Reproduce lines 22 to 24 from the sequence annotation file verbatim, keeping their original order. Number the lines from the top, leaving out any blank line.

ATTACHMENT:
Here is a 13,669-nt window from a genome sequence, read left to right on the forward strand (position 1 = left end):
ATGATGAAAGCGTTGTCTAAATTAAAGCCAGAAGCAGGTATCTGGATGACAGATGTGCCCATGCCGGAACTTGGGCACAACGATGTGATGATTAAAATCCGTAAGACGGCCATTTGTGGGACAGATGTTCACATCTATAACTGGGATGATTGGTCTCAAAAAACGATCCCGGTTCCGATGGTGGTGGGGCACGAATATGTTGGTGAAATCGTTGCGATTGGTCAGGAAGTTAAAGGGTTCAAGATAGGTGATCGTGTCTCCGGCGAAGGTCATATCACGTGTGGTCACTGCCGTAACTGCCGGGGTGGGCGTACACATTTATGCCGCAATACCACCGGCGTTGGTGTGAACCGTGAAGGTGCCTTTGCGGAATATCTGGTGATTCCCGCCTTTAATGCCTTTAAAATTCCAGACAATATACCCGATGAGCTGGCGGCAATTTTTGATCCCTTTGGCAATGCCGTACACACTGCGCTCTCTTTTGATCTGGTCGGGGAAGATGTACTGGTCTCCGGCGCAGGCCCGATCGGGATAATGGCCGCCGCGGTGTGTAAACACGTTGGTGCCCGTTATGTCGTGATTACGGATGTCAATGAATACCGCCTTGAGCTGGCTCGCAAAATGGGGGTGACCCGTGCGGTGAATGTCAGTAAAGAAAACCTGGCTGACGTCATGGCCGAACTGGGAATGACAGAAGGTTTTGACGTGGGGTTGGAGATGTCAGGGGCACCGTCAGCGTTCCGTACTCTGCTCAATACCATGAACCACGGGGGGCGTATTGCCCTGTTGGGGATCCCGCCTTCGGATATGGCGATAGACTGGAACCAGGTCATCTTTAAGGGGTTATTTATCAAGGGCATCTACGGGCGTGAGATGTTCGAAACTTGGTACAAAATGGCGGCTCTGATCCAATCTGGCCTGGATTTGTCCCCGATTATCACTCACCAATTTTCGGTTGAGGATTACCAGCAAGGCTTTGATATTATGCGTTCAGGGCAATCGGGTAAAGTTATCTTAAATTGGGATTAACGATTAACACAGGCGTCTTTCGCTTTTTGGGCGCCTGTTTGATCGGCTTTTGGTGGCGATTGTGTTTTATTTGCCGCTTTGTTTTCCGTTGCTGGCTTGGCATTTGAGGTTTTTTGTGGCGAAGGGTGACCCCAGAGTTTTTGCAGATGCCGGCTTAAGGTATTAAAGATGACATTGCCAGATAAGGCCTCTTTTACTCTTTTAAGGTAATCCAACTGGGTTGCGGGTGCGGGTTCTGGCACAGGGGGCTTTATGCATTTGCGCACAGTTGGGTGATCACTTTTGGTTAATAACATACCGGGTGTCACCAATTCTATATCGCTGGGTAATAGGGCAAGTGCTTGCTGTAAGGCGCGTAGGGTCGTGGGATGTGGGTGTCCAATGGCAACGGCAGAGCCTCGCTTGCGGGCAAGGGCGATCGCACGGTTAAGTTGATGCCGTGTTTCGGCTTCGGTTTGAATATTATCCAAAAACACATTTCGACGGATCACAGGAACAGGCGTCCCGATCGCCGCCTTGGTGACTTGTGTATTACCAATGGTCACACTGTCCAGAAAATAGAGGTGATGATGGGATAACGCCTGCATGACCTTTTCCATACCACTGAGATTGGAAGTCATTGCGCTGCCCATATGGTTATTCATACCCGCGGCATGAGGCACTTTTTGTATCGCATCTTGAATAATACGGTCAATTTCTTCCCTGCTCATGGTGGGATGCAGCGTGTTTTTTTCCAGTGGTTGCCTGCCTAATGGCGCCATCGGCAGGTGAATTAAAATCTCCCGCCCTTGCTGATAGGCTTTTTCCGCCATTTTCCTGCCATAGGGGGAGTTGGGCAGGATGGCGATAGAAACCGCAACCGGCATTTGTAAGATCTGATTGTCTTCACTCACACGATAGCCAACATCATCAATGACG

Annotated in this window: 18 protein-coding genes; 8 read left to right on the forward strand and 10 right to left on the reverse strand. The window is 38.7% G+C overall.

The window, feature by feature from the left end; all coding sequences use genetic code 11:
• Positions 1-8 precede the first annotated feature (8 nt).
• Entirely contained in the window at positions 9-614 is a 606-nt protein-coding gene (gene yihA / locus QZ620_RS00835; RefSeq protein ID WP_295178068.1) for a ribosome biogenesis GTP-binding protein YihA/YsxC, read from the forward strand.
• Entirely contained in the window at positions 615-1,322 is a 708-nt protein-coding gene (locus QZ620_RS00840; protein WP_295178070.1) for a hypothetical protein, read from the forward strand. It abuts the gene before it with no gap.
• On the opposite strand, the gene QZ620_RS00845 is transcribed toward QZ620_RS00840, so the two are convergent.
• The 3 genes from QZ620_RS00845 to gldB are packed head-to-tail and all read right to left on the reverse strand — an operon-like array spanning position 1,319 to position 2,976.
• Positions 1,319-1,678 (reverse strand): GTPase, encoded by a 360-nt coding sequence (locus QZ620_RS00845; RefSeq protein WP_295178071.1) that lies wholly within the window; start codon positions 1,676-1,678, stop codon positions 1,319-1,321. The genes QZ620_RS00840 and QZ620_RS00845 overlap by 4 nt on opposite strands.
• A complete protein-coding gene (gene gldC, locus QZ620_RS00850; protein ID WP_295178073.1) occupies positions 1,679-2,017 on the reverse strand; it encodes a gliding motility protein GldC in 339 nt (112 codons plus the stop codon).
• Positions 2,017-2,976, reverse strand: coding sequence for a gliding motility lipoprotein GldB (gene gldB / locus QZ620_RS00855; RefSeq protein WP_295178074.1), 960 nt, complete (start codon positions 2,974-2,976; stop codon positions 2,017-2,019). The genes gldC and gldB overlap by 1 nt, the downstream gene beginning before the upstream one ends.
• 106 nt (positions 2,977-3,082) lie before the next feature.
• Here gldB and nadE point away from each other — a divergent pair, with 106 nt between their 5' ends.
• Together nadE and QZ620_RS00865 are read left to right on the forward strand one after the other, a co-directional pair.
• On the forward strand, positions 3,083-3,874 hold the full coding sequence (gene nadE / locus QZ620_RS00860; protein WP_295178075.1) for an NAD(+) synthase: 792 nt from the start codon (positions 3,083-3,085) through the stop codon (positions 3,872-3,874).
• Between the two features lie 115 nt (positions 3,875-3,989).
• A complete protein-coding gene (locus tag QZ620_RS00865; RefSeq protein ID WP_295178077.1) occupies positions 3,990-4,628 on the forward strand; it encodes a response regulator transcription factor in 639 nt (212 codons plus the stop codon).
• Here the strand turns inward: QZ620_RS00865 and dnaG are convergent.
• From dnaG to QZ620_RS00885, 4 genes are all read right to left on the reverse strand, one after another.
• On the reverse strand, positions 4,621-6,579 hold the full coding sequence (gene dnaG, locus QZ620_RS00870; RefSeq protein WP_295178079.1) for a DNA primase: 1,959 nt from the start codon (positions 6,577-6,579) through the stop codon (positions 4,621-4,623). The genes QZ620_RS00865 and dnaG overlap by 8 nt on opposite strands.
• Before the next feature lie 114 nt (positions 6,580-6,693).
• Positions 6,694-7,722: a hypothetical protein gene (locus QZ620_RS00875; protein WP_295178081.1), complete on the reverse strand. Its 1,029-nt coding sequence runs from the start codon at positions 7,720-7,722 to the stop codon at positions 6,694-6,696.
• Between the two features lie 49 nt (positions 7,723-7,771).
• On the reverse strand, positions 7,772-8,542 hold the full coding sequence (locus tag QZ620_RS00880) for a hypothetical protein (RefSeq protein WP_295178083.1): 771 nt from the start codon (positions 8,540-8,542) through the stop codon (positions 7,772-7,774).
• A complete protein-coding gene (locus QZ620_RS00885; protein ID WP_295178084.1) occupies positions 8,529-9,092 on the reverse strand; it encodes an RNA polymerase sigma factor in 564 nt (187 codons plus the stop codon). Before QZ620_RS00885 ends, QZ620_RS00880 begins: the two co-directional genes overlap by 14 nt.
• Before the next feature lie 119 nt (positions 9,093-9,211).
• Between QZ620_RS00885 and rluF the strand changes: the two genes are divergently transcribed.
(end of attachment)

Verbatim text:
• Before the next feature lie 114 nt (positions 6,580-6,693).
• Positions 6,694-7,722: a hypothetical protein gene (locus QZ620_RS00875; protein WP_295178081.1), complete on the reverse strand. Its 1,029-nt coding sequence runs from the start codon at positions 7,720-7,722 to the stop codon at positions 6,694-6,696.
• Between the two features lie 49 nt (positions 7,723-7,771).